“…[A]ccording to leading sports economists, stadiums and arenas rarely bring about the promised prosperity, and instead leave cities and states mired in debt that they can’t pay back.”

The authors cite multiple problems with arena ventures including how much time the arena sits empty between events, and the cost of paying a management company to manage the arena. One author, Victor Matheson, an economist who has studied the economic impact of stadium construction for decades, says

“Take whatever number the sports promoter says, and move the decimal one place to the left. Divide it by ten, and that’s a pretty good estimate of the actual economic impact” of a proposed publicly-funded events center.

In 2013, the city of Prescott, Arizona, found itself embroiled in a lawsuit involving their event center, over whether developers artificially inflated projections of the event center’s revenue. The lawsuit claims that as construction costs for the Prescott Valley events center escalated, the center’s developers fraudulently inflated revenue-potential projections to make the project “pencil out.”

There’s even a website devoted entirely to failed arenas and event centers called, that carries the latest news about how stadium projects around the country are fleecing taxpayers. The site is based on the book Field of Schemes: How the Great Stadium Swindle Turns Public Money Into Private Profit,” by Joanna Cagan and Neil deMause. Since 1998, the authors say, they “have been casting a critical eye on the roughly $2 billion a year in public subsidies that go toward building new pro sports facilities.”

Information like this might legitimately give voters pause about diving headlong into an arena project here.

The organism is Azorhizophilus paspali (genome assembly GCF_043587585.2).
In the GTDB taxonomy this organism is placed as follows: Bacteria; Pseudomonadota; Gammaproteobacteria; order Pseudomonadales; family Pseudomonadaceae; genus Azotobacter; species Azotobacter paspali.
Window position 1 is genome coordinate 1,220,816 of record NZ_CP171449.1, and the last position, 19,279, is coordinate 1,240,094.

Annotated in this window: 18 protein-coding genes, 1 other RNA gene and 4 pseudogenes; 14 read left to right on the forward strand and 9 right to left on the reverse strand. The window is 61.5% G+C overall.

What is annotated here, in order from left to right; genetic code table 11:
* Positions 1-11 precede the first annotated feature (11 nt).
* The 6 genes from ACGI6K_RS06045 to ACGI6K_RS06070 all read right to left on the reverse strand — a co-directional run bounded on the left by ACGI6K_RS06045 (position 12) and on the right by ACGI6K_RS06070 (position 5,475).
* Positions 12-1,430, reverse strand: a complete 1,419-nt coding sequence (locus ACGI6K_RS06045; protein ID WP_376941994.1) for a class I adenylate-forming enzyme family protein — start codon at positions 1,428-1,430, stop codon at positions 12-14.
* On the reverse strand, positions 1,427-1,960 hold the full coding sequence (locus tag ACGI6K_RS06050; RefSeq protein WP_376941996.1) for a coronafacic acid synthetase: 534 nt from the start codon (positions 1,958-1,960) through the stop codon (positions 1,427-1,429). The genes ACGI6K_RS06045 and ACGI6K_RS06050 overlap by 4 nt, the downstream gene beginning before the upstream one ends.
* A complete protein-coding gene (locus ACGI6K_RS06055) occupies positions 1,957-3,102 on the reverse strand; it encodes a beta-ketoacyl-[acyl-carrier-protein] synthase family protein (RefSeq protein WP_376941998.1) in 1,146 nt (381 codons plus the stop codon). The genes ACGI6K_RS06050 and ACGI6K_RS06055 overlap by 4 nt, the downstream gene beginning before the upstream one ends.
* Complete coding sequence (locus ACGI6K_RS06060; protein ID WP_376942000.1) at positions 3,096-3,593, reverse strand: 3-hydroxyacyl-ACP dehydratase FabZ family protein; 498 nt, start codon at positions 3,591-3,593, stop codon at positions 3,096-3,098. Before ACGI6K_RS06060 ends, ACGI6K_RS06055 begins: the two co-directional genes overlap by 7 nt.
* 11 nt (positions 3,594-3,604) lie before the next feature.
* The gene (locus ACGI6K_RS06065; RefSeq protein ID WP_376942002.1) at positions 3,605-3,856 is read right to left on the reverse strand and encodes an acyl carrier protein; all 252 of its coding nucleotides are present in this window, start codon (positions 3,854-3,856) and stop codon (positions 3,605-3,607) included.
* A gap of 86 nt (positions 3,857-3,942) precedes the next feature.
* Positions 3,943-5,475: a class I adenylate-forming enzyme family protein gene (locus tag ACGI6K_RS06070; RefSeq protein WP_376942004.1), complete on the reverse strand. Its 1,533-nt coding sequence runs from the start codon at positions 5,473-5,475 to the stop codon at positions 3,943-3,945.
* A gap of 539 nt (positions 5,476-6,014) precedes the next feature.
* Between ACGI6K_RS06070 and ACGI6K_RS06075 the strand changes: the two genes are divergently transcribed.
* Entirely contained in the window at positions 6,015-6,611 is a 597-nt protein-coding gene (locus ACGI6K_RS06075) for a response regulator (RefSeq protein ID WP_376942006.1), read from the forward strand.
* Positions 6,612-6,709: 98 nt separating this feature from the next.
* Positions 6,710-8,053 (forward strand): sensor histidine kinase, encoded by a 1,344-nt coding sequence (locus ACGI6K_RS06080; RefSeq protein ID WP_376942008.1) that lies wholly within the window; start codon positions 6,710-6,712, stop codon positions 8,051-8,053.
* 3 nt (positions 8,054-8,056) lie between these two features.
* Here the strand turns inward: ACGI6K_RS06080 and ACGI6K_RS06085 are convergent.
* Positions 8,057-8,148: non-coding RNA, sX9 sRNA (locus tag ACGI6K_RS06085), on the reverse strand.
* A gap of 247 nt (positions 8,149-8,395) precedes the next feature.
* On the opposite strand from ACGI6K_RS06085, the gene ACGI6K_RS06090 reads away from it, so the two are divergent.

Consider the Credibility of the Measure’s Biggest Supporters

Pie chart of event center supporters (Credit: Robert Garcia, Daily Sentinel)

Saying “no” to the event center also means saying “no” to the Grand Junction Area Chamber of Commerce and its dark-money lobbying group, the Western Colorado Business Alliance, which have let people down before by promoting ballot measures like the Brady Trucking debacle of 2013 that didn’t end up delivering any of the promised economic development. Adding to uncertainty about their pronouncements, the chamber and WCBA tend to cite spurious out-of-state “experts” to support their positions on ballot issues and have backed candidates for public office who’ve been arrested and ended up in jail. What’s more, it’s become difficult to continue to buy the notion that the chamber has the community’s best interests at heart. After all, the chamber has a decades-long political track record of opposing worker-friendly and family-friendly initiatives, including equal pay for equal work, increases in the minimum wage, laws guaranteeing parents small amounts of unpaid leave to attend their kids’ academic school meetings, measures that would make it easier for homeowners to sue builders over major construction defects in their homes and more. After fighting workers’ and families’ best interests for decades, now the chamber tells Grand Junction residents that if they don’t vote for the event center they are “saying no” to their own town as a whole. That is simply not the case. There are many logical, sensible reasons not to back this project, and no one who votes against it should feel badly about doing so. Moreover, the chamber has been such an unreliable partner when it comes to the interests of the larger community, and has so consistently failed to vet the projects, “experts” and candidates it supports, that its backing of 2A actually bodes poorly for the probability that an event center, if built, would have a successful outcome.